0

I'm at a loss! When I check e.g., Cambridge Dictionaries and Merriam Webster, the word "pupil" seems to be perfectly fine to use about (young) school students (students in compulsory school), but when I check what different schools actually use to refer to their kids, "students" seems to be the more common choice by far. So, which is it?? And even if schools in general are more prone to use "students", would it still be ok to use "pupils", or would native speakers of (primarily British) English find it a bit odd or dated?

Edit: As Mari-LouA points out, there's a similar question here; however, while certainly very useful, it doesn't answer my question in full – I'm still interested in what native speakers of (primarily) British English think about the use of "pupil" in reference to students in compulsory school.

7
  • 1
    Traditionally, in the sense for children attending school, pupil was often used for very young children at junior or primary school.
    – Mari-Lou A
    Commented Oct 7, 2023 at 22:07
  • 1
    Almost a duplicate of this question. See StoneyB's comprehensive answer Word for a pupil who attends university courses
    – Mari-Lou A
    Commented Oct 7, 2023 at 22:11
  • @Mari-LouA Oh my! For once I forgot to search the site before I posted 😱 I feel really stupid now...
    – Helen
    Commented Oct 7, 2023 at 22:22
  • 1
    No, don't feel that. You did do some research, you weren't to know any better. And like I said the question in the link is not a perfect match.
    – Mari-Lou A
    Commented Oct 7, 2023 at 22:26
  • 1
    Does this answer your question? Word for a pupil who attends university courses Commented Oct 8, 2023 at 3:21

2 Answers 2

2

As a native BrE speaker I would use pupil for the younger children and student for older ones, particularly those in tertiary education (Colleges of higher education and University). I would never call a university student a pupil. Older teenagers in 6th form Colleges would also be more likely to be called students. However even some junior schools call their children students. So there is a big overlap, for children up to school leaving age (16) the words are virtually interchangeable, after that student is far more common usage.

3
  • 1
    What an absolutely loverly answer! Thank you so, so much!
    – Helen
    Commented Oct 7, 2023 at 23:19
  • 2
    In my day only people at (FE and HE) colleges and universities were called 'students'. It's a comparatively modern development to use the term for schoolchildren. Commented Oct 8, 2023 at 8:23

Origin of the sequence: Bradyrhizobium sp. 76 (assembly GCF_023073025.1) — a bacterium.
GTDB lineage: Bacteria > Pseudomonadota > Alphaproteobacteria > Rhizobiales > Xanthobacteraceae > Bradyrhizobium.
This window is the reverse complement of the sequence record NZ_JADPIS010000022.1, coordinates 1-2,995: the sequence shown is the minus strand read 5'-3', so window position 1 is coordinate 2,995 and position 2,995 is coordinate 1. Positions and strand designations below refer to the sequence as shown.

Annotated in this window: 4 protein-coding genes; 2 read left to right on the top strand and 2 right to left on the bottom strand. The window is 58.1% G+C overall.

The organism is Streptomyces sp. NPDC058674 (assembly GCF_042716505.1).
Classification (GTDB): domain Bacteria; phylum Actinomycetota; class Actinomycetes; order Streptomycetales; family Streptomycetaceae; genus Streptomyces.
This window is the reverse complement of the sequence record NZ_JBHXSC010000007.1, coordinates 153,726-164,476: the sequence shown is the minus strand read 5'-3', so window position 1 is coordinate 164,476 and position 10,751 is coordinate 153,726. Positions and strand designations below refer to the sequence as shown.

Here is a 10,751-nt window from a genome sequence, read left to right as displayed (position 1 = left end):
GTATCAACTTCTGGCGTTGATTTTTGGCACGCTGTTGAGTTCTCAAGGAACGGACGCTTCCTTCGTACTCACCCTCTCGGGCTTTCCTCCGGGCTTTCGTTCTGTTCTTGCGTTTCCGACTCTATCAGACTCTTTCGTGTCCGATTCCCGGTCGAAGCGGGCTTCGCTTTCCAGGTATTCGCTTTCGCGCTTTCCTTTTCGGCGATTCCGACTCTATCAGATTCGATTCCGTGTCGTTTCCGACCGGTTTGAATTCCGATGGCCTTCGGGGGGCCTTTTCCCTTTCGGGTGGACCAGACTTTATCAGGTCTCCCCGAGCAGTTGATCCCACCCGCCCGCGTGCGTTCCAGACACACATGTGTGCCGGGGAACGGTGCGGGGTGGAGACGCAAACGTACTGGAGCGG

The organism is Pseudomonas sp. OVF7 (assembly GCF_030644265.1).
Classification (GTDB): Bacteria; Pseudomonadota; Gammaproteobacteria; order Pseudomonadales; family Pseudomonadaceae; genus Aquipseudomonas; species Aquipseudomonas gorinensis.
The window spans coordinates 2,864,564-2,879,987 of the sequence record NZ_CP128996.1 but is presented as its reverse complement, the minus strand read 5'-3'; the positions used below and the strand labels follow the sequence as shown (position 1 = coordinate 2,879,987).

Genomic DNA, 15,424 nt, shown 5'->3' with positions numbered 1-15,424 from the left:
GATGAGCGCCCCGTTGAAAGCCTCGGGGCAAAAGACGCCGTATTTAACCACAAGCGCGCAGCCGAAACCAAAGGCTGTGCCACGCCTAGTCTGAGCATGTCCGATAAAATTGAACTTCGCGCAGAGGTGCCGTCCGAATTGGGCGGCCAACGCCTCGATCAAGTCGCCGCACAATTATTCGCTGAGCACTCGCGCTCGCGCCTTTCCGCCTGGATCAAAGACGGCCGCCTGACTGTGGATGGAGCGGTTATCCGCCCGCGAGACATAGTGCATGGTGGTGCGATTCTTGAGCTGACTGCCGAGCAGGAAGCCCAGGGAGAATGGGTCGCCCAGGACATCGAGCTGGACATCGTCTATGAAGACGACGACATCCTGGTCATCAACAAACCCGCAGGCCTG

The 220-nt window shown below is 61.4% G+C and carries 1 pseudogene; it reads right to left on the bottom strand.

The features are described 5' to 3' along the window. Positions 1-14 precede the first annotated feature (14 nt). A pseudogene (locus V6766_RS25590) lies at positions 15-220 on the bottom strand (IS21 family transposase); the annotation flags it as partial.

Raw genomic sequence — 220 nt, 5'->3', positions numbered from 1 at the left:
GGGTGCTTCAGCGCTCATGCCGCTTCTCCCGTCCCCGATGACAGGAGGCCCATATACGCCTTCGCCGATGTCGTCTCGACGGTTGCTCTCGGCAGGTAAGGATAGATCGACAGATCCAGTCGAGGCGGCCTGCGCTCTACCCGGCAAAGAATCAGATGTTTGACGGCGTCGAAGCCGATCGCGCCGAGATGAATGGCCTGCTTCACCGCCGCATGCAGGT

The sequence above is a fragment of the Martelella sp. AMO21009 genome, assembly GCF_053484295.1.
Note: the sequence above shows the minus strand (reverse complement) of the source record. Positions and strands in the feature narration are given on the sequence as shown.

• As a BrE speaker who now lives in the AmE/CanE zone, I found the use of 'students' to refer to school children jarring at first. As a youth in Britain 'student' was not just a description of someone who attended a college or university, but a pejorative description of a way or life and a likely outlook on the world. 'Ugh, this place is full of students' could never refer to children, but meant any of the variety of annoying temporary residents who often dominated university towns - youths somewhere on the spectrum between 'Rick' from 'The Young Ones' and Jim from 'Lucky Jim'.
    – fred2
    Commented Oct 22, 2023 at 21:26
2

I know the OP was primarily interested in British English, however I'll add for the sake of completeness that the word 'pupil' appears to have been entirely abandoned in North America as a word to refer to children in pre-tertiary education. Primary and high school children are universally referred to as 'students'.

I asked a Canadian teacher about current and past usage, and they tell me that 'pupil' predominated in Canada until at least the late 1980s/early 90s, but has completely fallen out of use now. One might hypothesize that the change may reflect the continuing British influence on the English language and customs that still existed in Canada post Second World War, and the increased American influence that exists now.

This article suggests the same process is now happening in the UK, which is something my non-prescriptavist brain will struggle to stop my prescriptavist heart from being annoyed about.

1
  • 1
    Thank you so much for this – really interesting, and definitely a great addition to the thread!
    – Helen
    Commented Oct 23, 2023 at 21:43

You must log in to answer this question.

Not the answer you're looking for? Browse other questions tagged .